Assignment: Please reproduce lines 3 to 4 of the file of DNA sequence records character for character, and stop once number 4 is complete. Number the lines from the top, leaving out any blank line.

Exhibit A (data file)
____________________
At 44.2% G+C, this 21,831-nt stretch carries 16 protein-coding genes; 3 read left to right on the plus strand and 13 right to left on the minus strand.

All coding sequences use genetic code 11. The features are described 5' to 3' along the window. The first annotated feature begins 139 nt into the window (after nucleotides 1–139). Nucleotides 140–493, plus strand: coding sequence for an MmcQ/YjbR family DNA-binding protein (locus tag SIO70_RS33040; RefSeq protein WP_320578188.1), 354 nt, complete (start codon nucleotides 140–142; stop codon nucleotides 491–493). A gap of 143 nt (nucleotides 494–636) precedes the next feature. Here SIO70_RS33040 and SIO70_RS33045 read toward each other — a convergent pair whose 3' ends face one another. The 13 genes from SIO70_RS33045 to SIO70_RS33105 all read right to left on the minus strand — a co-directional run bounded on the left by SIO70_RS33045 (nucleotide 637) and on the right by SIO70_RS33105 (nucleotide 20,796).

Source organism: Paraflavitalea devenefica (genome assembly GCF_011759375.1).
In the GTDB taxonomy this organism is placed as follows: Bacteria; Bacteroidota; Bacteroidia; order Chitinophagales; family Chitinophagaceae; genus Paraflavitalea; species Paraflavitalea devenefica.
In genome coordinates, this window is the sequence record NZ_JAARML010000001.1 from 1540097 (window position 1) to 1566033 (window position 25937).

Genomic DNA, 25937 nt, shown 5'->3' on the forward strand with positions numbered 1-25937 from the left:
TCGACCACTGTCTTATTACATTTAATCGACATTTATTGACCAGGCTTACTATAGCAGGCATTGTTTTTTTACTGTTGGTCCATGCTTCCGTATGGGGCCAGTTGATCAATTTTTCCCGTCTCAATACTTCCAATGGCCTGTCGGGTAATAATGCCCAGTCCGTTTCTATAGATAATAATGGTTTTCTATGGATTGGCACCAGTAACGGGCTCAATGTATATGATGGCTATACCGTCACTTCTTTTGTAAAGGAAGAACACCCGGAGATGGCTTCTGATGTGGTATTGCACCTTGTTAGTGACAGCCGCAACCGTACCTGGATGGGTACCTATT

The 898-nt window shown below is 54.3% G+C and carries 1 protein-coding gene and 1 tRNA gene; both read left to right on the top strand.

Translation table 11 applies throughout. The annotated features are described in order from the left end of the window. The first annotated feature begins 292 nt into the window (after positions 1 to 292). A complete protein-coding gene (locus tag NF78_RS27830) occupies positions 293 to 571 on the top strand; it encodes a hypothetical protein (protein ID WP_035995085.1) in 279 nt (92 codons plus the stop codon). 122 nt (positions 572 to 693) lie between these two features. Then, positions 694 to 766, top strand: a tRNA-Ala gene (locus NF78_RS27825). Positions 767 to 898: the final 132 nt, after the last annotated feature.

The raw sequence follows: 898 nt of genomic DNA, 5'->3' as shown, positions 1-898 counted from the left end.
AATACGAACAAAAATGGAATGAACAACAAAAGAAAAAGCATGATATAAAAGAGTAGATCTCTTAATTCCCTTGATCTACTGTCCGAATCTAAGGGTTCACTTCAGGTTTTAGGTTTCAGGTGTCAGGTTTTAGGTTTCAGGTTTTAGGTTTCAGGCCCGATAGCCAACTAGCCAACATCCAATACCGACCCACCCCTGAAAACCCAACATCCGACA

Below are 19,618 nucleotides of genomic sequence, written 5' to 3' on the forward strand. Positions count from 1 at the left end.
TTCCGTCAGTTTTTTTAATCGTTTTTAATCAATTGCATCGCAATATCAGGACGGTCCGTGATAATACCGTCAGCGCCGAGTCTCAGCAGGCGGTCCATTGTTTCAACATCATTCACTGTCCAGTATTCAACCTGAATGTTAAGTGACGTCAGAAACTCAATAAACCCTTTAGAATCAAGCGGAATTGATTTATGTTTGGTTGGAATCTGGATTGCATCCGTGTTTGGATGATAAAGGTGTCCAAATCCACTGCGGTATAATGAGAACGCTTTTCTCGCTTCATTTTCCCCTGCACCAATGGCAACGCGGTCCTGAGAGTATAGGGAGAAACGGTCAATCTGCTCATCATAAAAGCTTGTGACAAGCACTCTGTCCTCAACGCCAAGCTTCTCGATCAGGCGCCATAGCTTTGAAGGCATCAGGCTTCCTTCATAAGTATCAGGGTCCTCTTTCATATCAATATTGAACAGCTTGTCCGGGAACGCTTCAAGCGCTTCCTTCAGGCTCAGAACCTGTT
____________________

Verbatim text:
Source organism: Paraflavitalea devenefica (genome assembly GCF_011759375.1).
In the GTDB taxonomy this organism is placed as follows: Bacteria; Bacteroidota; Bacteroidia; order Chitinophagales; family Chitinophagaceae; genus Paraflavitalea; species Paraflavitalea devenefica.